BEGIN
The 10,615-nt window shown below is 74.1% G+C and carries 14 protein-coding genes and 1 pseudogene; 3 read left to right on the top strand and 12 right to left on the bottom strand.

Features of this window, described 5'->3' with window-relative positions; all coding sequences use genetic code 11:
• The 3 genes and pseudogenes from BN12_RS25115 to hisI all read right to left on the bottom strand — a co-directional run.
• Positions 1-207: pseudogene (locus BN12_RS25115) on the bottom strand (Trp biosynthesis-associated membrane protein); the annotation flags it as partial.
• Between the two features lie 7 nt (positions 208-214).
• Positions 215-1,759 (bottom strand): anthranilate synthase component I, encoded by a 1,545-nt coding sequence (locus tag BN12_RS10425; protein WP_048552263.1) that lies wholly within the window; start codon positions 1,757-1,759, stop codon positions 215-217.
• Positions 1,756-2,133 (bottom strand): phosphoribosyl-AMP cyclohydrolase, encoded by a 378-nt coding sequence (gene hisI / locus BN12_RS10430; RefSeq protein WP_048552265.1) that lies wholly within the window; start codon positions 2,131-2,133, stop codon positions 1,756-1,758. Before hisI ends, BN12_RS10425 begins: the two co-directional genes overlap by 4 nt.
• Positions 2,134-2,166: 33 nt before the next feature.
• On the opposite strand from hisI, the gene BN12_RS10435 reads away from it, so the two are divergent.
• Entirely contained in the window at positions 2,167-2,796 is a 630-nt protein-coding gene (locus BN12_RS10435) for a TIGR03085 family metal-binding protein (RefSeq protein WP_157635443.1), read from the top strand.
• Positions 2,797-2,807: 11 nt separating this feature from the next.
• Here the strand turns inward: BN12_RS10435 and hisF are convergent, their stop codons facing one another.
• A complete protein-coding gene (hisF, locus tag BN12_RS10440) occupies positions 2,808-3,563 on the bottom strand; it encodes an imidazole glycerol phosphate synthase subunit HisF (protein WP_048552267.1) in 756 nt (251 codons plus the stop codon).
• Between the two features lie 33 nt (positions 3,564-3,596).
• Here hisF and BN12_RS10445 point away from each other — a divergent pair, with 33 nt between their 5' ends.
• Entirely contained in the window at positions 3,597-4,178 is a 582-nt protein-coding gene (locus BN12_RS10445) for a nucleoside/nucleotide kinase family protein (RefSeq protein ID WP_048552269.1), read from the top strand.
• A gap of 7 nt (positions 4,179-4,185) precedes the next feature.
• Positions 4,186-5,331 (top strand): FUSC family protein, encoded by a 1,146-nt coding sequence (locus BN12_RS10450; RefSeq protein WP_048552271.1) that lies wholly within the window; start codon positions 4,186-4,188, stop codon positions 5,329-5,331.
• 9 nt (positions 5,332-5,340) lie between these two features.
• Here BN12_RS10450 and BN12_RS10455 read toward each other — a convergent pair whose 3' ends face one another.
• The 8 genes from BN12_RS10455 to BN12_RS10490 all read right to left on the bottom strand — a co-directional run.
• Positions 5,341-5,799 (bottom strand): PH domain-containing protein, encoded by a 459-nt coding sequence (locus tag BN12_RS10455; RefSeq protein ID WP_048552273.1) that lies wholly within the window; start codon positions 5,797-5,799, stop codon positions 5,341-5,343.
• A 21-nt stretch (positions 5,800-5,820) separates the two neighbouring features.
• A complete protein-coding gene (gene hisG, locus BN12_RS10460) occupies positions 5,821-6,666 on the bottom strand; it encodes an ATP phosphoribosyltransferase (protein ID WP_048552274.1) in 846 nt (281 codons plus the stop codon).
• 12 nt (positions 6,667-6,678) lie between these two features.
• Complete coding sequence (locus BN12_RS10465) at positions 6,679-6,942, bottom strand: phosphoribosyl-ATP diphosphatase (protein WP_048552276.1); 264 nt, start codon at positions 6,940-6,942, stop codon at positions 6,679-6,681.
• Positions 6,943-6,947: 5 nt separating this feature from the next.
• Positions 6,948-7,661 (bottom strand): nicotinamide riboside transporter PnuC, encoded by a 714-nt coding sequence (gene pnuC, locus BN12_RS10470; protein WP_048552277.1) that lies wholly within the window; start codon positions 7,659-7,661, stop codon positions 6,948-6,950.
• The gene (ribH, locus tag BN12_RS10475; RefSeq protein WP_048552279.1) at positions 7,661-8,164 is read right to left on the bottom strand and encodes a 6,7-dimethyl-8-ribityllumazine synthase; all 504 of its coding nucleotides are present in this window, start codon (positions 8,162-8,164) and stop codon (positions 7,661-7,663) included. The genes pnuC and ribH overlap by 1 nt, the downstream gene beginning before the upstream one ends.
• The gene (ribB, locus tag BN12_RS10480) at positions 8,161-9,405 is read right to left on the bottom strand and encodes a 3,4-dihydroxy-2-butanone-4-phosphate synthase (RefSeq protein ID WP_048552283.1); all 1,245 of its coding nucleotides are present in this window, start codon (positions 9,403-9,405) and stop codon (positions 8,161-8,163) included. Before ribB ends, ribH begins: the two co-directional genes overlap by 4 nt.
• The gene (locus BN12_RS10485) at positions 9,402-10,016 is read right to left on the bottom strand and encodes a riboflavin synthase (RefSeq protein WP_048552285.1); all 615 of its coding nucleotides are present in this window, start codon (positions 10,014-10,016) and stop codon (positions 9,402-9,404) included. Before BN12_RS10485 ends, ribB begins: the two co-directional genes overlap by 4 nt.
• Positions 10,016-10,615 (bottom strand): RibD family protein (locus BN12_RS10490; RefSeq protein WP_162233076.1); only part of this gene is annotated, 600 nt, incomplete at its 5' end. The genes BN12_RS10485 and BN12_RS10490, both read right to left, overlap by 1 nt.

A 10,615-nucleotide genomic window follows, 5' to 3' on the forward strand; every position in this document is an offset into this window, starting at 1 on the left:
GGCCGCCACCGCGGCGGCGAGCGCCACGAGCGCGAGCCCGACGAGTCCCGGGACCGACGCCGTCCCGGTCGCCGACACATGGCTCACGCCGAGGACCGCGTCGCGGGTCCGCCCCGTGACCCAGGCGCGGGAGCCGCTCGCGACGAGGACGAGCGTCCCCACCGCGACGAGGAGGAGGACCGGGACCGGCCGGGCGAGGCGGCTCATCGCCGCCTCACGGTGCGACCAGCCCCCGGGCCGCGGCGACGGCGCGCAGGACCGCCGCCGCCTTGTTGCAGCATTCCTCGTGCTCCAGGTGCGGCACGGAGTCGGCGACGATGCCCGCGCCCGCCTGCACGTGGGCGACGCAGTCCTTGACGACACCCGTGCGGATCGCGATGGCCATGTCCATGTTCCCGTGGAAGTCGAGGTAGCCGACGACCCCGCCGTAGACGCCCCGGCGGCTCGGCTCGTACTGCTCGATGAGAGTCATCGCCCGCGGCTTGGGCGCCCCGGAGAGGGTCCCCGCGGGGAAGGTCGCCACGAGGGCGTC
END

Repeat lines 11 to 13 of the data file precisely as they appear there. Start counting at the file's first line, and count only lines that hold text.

• Positions 2,797-2,807: 11 nt separating this feature from the next.
• Here the strand turns inward: BN12_RS10435 and hisF are convergent, their stop codons facing one another.
• A complete protein-coding gene (hisF, locus tag BN12_RS10440) occupies positions 2,808-3,563 on the bottom strand; it encodes an imidazole glycerol phosphate synthase subunit HisF (protein WP_048552267.1) in 756 nt (251 codons plus the stop codon).